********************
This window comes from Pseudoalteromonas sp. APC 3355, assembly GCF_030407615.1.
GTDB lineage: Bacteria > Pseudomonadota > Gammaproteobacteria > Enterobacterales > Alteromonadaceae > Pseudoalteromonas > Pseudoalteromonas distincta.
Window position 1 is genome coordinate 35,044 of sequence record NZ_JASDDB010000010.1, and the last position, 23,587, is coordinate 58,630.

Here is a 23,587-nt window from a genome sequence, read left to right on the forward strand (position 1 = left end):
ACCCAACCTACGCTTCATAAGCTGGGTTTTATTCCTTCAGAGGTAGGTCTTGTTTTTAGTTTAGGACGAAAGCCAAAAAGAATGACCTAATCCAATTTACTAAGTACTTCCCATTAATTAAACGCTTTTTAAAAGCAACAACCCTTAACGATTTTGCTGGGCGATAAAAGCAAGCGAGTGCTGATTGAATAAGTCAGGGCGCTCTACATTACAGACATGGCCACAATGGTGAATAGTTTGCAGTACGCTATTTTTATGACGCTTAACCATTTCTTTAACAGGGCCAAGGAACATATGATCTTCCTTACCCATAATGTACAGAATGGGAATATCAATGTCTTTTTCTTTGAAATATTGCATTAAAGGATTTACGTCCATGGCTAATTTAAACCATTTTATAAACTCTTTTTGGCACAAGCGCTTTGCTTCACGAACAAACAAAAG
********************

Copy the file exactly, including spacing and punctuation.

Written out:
This window comes from Pseudoalteromonas sp. APC 3355, assembly GCF_030407615.1.
GTDB lineage: Bacteria > Pseudomonadota > Gammaproteobacteria > Enterobacterales > Alteromonadaceae > Pseudoalteromonas > Pseudoalteromonas distincta.
Window position 1 is genome coordinate 35,044 of sequence record NZ_JASDDB010000010.1, and the last position, 23,587, is coordinate 58,630.

Here is a 23,587-nt window from a genome sequence, read left to right on the forward strand (position 1 = left end):
ACCCAACCTACGCTTCATAAGCTGGGTTTTATTCCTTCAGAGGTAGGTCTTGTTTTTAGTTTAGGACGAAAGCCAAAAAGAATGACCTAATCCAATTTACTAAGTACTTCCCATTAATTAAACGCTTTTTAAAAGCAACAACCCTTAACGATTTTGCTGGGCGATAAAAGCAAGCGAGTGCTGATTGAATAAGTCAGGGCGCTCTACATTACAGACATGGCCACAATGGTGAATAGTTTGCAGTACGCTATTTTTATGACGCTTAACCATTTCTTTAACAGGGCCAAGGAACATATGATCTTCCTTACCCATAATGTACAGAATGGGAATATCAATGTCTTTTTCTTTGAAATATTGCATTAAAGGATTTACGTCCATGGCTAATTTAAACCATTTTATAAACTCTTTTTGGCACAAGCGCTTTGCTTCACGAACAAACAAAAG